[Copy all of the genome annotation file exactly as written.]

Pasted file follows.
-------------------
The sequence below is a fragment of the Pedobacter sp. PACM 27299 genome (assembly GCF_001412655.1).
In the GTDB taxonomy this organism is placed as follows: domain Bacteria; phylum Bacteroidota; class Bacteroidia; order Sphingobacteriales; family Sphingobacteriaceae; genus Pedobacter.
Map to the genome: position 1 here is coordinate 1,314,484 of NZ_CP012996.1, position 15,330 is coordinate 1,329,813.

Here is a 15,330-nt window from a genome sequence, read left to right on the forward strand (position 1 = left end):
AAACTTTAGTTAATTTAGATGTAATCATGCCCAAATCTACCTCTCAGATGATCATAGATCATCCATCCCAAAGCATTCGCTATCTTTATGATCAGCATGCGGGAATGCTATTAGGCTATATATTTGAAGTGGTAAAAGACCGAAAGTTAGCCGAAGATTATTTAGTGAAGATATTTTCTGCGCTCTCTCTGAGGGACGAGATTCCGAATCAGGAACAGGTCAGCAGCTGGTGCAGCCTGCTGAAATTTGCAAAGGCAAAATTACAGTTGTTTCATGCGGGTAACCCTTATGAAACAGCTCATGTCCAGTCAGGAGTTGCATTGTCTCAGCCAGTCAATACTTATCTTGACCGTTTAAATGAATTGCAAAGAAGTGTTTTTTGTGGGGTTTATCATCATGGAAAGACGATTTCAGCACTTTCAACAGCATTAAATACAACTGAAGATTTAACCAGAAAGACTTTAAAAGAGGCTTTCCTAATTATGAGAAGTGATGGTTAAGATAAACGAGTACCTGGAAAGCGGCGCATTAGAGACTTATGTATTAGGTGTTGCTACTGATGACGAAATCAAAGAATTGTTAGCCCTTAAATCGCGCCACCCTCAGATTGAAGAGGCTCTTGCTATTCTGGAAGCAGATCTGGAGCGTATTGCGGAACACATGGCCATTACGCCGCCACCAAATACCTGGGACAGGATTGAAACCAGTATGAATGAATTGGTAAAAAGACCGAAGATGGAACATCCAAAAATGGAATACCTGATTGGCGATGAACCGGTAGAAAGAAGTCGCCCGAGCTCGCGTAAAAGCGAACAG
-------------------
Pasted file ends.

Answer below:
The sequence below is a fragment of the Pedobacter sp. PACM 27299 genome (assembly GCF_001412655.1).
In the GTDB taxonomy this organism is placed as follows: domain Bacteria; phylum Bacteroidota; class Bacteroidia; order Sphingobacteriales; family Sphingobacteriaceae; genus Pedobacter.
Map to the genome: position 1 here is coordinate 1,314,484 of NZ_CP012996.1, position 15,330 is coordinate 1,329,813.

Here is a 15,330-nt window from a genome sequence, read left to right on the forward strand (position 1 = left end):
AAACTTTAGTTAATTTAGATGTAATCATGCCCAAATCTACCTCTCAGATGATCATAGATCATCCATCCCAAAGCATTCGCTATCTTTATGATCAGCATGCGGGAATGCTATTAGGCTATATATTTGAAGTGGTAAAAGACCGAAAGTTAGCCGAAGATTATTTAGTGAAGATATTTTCTGCGCTCTCTCTGAGGGACGAGATTCCGAATCAGGAACAGGTCAGCAGCTGGTGCAGCCTGCTGAAATTTGCAAAGGCAAAATTACAGTTGTTTCATGCGGGTAACCCTTATGAAACAGCTCATGTCCAGTCAGGAGTTGCATTGTCTCAGCCAGTCAATACTTATCTTGACCGTTTAAATGAATTGCAAAGAAGTGTTTTTTGTGGGGTTTATCATCATGGAAAGACGATTTCAGCACTTTCAACAGCATTAAATACAACTGAAGATTTAACCAGAAAGACTTTAAAAGAGGCTTTCCTAATTATGAGAAGTGATGGTTAAGATAAACGAGTACCTGGAAAGCGGCGCATTAGAGACTTATGTATTAGGTGTTGCTACTGATGACGAAATCAAAGAATTGTTAGCCCTTAAATCGCGCCACCCTCAGATTGAAGAGGCTCTTGCTATTCTGGAAGCAGATCTGGAGCGTATTGCGGAACACATGGCCATTACGCCGCCACCAAATACCTGGGACAGGATTGAAACCAGTATGAATGAATTGGTAAAAAGACCGAAGATGGAACATCCAAAAATGGAATACCTGATTGGCGATGAACCGGTAGAAAGAAGTCGCCCGAGCTCGCGTAAAAGCGAACAG